3. Namibia’s deep dive into its environmental state

While the widespread natural deserts and resources of Namibia often seem boundless, they are constantly being impacted in ways that highlight the importance of conservation and proactive management.

3. Namibia’s deep dive into its environmental state

3. Namibia’s deep dive into its environmental state

While the widespread natural deserts and resources of Namibia often seem boundless, they are constantly being impacted in ways that highlight the importance of conservation and proactive management.

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Originally posted in Why Africa Magazine | Article by Staff Writer

The 2021 ISOER highlights trends that may threaten Namibia’s fragile natural resources. Image by Arne Smith – Unsplash

This was perhaps the key theme running through the second National Integrated State of the Environment Report (ISOER) for Namibia, which was formally launched recently
by Pohamba Shifeta, Namibia’s Minister of Environment, Forestry and Tourism. It was compiled by SRK Consulting (South Africa) in collaboration with Namibian consultancy Urban Dynamics, and published late last year.

“The 2021 ISOER demonstrates how the country has progressed in managing its natural resources since 2004 while minimising the environmental im- pacts of wastes and disasters generated by human and economic activity,” said Minister Shifeta in his preface to the report. “Based on a core set of in- dicators, the report highlights environmental per- formance areas where Namibia is doing well and places a spotlight on areas where the country can perform better.”

He noted that the 2021 ISOER featured priority areas that require urgent and proactive attention to reverse negative biophysical or socio-econom- ic trends, saying that positive change was possible through strong partnership and collective action by stakeholders in the public and private sector.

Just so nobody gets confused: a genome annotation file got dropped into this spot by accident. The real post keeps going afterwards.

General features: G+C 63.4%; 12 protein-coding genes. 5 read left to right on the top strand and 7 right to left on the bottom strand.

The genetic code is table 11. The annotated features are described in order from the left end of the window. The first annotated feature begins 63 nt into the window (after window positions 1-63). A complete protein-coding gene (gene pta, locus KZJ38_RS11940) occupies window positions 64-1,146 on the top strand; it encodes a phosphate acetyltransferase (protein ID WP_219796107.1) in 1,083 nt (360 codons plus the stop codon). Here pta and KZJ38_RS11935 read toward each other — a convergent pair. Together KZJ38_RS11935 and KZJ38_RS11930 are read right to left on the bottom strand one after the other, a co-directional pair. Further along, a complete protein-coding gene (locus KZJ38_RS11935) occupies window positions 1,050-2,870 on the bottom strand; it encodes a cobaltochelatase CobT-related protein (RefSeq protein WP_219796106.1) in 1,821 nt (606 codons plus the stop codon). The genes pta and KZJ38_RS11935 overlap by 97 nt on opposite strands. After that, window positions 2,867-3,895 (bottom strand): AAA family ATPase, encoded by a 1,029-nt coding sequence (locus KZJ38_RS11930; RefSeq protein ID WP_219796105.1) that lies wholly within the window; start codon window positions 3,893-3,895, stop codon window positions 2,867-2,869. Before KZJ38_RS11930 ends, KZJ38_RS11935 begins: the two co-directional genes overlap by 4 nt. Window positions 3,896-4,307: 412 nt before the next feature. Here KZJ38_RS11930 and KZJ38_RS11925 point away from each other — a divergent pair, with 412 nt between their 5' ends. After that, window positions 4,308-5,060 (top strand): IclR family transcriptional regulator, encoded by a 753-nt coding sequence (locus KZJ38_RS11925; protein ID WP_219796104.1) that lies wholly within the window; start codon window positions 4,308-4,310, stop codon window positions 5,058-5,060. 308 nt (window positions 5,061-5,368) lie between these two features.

The report aims to communicate credible and accessible information to enhance decision-making regarding Namibia’s growth and the environment.
Image by Grant Durr – Unsplash

The report considered the ‘status quo’ of various elements of the environment, from physical and bi- ological environments to waste management and human settlements. Interventions made to-date were discussed, and ways forward proposed. Among the range of issues was climate change, which was projected to raise temperatures by 1.2°C in the south- west and by 2.8°C in the northeast by 2065 – leading to greater variability in annual rainfall.

Water scarcity a major theme

Water scarcity was unsurprisingly a major theme, especially as demand is growing and groundwa- ter resources are being drawn upon increasing- ly. Land degradation was another – with forests, grasslands, and crop lands under pressure from human settlement and overgrazing. Arable land is being impacted, with declining crop production, raising concerns about food security. Crime relat- ed to wildlife – especially involving the poaching of high-value species – was also identified as an area deserving more focus.

Darryll Kilian, partner and principal environmental consultant SRK Consulting.
Image from SRK Consulting

According to Darryll Kilian, partner and principal environmental consultant at SRK Consulting, the ISOER provides high-quality statistical information to improve knowledge of the environment and its challenges. This is to support evidence-based de- cisions around policy and implementation, and to inform the general public and specific user groups. “In compiling the report, we also relied on en- gagement with several key stakeholder groups for gathering information and data,” said Kilian. “Stake- holder input into drafting the ISOER – which was facilitated through a workshop – was essential to identify key issues of concern.”